The Western and U.S. HistoryStanley Corkin
Though the United States emerged from World War II with superpower status and quickly entered a period of economic prosperity, the stresses and contradictions of the Cold War nevertheless cast a shadow over American life. The same period marked the heyday of the western film. Cowboys as Cold Warriors shows that this was no coincidence. It examines many of the significant westerns released between 1946 and 1962, analyzing how they responded to and influenced the cultural climate of the country.
Author Stanley Corkin discusses a dozen films in detail, connecting them to each other and to numerous others. He considers how these cultural productions both embellished the myth of the American frontier and reflected the era in which they were made.
Films discussed include: My Darling Clementine, Red River, Duel in the Sun, Pursued, Fort Apache, Broken Arrow, The Gunfighter, High Noon, Shane, The Searchers, Gunfight at the OK Corral, The Magnificent Seven, The Alamo, Lonely Are the Brave, Ride the High Country, and The Man Who Shot Liberty Valance.
"Stanley Corkin brings a shrewd eye and a keen historical consciousness to this perceptive examination of the Hollywood Western in its glory days, exploring how these iconic films subtly addressed the global realignments, domestic tensions, and gender issues of the early Cold War era. Not only film buffs but everyone interested in mid-20th century U.S. politics and culture will enjoy and profit from this book." —Paul Boyer, author of By the Bomb's Early Light: American Thought and Culture at the Dawn of the Atomic Age
"Cowboys as Cold Warriors takes the reader on a galloping ride through the Western as meta-mythology. Corkin treats the films as the mapping of the American empire in the past, and a powerful metaphor for asserting its essential raison d'etre." —Lloyd Gardner, Rutgers University
"(O)ne must admire Mr. Corkin for his years-long struggle to show...that there is more to these movies than meets the eye of the casual viewer." —The Washington Times
"Highly recommended." —Choice
"What makes Corkin's work unique is his focus on sixteen American films made between 1946 and 1962 and his argument that the evolution of the western genre during this period closely paralleled, influenced, and was influenced by changing official and popular American attitudes toward the cold war. Some of Corkin's insights are persuasive..." —History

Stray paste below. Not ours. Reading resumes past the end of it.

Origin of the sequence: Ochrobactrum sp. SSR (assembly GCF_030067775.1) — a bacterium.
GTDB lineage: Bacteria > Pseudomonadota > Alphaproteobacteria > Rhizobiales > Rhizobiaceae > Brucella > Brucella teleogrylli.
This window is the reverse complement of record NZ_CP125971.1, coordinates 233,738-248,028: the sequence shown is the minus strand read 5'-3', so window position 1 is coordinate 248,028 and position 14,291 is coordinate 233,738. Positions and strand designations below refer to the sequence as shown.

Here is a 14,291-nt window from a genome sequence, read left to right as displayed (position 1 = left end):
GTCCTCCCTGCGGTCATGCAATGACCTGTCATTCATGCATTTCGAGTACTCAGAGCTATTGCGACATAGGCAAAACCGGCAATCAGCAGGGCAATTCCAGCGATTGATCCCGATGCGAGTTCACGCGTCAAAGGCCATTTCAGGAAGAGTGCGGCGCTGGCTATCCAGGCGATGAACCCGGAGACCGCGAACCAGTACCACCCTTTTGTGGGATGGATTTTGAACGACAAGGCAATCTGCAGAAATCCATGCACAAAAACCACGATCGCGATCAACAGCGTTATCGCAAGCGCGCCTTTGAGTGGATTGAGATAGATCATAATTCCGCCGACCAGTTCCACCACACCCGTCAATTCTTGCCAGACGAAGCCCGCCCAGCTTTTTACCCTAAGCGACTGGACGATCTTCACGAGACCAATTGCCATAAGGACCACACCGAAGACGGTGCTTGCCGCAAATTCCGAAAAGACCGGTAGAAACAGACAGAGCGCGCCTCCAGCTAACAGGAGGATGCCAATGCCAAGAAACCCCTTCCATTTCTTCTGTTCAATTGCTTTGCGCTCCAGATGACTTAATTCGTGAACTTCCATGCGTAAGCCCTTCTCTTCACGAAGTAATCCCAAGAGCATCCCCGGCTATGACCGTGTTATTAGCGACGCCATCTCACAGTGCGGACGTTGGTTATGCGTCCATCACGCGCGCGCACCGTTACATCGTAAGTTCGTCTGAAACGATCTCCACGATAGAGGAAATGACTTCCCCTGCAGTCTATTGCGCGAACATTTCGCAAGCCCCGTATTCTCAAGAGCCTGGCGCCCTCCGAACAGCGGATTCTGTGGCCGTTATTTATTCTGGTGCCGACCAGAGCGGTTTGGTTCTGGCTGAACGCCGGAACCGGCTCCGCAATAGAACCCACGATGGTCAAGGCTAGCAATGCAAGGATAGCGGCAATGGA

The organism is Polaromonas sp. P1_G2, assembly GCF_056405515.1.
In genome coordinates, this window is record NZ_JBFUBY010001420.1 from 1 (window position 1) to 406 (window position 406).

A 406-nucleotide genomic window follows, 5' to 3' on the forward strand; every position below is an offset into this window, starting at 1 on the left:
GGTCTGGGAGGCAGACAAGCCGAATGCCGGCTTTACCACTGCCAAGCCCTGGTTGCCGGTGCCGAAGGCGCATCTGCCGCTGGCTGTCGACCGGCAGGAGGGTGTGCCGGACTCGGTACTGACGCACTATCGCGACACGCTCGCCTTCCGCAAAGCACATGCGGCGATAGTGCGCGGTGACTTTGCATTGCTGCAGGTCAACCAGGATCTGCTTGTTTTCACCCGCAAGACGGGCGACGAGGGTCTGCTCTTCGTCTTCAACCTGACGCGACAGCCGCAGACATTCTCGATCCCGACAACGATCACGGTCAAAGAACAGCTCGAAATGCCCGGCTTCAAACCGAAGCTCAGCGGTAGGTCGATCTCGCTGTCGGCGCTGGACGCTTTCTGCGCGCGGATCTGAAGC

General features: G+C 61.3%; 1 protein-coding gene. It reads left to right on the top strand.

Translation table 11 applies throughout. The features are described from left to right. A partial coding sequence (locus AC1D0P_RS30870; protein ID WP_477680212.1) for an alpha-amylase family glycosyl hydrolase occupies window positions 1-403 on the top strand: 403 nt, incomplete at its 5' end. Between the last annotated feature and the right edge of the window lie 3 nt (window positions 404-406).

"Corkin's analysis is invariably thought-provoking, especially in its close ties to political developments in mid-twentieth-century American culture.... He hits the targets he has aimed at and, in doing so, he has produced a book which should prove enlightening to both Western film enthusiasts and American history scholars of every stripe." —Film International
"Corkin's book is valuable for the thoroughgoing way in which it links the discussion of cultural themes and productions with political developments." —Film Quarterly
"Corkin's book is always interesting. Its lasting value lies in situating underinvestigated materials in a provocative framework that yields new insights into debates surrounding the work of Cold War cultural production." —American Literature
"Corkin is very well informed on the shifts in American foreign policy...and his discussion of the films is never less than illuminating." —Film Studies
"Cowboys as Cold Warriors is a perceptive account of the connections between Westerns and foreign policy issues in the United States in the half-century following World War II...(It) is a fascinating analysis of the Hollywood Western in its heyday. Because the films discussed in the book played such a salient role in American culture during the Cold War, Corkin sheds crucial light on the political context in which issue of economy and empire loomed so large in the latter half of the twentieth century." —The Journal of Cold War Studies
"Corkin’s exegesis of the Cold War movie Western is thoughtfully grounded in a critique of empire based upon broad scholarship in culture, gender and foreign policy....His interpretation is plausible; the meanings he asserts can be drawn from the narratives he describes." —American Historical Review